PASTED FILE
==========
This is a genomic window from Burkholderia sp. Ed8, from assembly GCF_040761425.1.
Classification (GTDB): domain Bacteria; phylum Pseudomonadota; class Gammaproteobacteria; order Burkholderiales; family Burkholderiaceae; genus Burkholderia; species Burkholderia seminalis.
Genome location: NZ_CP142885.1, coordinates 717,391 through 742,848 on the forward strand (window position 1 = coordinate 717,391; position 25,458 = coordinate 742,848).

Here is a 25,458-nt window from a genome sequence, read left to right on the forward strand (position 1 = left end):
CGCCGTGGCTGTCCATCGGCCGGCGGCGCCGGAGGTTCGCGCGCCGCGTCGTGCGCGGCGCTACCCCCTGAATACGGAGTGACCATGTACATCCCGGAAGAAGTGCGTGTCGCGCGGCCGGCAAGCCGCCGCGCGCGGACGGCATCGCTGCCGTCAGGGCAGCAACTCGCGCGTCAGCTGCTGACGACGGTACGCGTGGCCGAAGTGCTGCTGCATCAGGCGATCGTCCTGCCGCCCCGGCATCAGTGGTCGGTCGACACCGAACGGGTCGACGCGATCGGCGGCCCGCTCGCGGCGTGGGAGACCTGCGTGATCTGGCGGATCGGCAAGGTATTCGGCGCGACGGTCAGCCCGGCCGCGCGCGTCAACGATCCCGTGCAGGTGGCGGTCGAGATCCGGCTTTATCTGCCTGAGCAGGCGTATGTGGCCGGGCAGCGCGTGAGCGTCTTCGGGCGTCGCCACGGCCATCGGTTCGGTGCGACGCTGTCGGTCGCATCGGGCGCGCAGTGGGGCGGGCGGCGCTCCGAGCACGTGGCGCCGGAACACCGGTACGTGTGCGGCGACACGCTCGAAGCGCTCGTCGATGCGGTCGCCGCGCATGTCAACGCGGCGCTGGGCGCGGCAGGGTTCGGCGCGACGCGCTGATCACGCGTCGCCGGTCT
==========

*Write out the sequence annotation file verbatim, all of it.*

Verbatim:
This is a genomic window from Burkholderia sp. Ed8, from assembly GCF_040761425.1.
Classification (GTDB): domain Bacteria; phylum Pseudomonadota; class Gammaproteobacteria; order Burkholderiales; family Burkholderiaceae; genus Burkholderia; species Burkholderia seminalis.
Genome location: NZ_CP142885.1, coordinates 717,391 through 742,848 on the forward strand (window position 1 = coordinate 717,391; position 25,458 = coordinate 742,848).

Here is a 25,458-nt window from a genome sequence, read left to right on the forward strand (position 1 = left end):
CGCCGTGGCTGTCCATCGGCCGGCGGCGCCGGAGGTTCGCGCGCCGCGTCGTGCGCGGCGCTACCCCCTGAATACGGAGTGACCATGTACATCCCGGAAGAAGTGCGTGTCGCGCGGCCGGCAAGCCGCCGCGCGCGGACGGCATCGCTGCCGTCAGGGCAGCAACTCGCGCGTCAGCTGCTGACGACGGTACGCGTGGCCGAAGTGCTGCTGCATCAGGCGATCGTCCTGCCGCCCCGGCATCAGTGGTCGGTCGACACCGAACGGGTCGACGCGATCGGCGGCCCGCTCGCGGCGTGGGAGACCTGCGTGATCTGGCGGATCGGCAAGGTATTCGGCGCGACGGTCAGCCCGGCCGCGCGCGTCAACGATCCCGTGCAGGTGGCGGTCGAGATCCGGCTTTATCTGCCTGAGCAGGCGTATGTGGCCGGGCAGCGCGTGAGCGTCTTCGGGCGTCGCCACGGCCATCGGTTCGGTGCGACGCTGTCGGTCGCATCGGGCGCGCAGTGGGGCGGGCGGCGCTCCGAGCACGTGGCGCCGGAACACCGGTACGTGTGCGGCGACACGCTCGAAGCGCTCGTCGATGCGGTCGCCGCGCATGTCAACGCGGCGCTGGGCGCGGCAGGGTTCGGCGCGACGCGCTGATCACGCGTCGCCGGTCT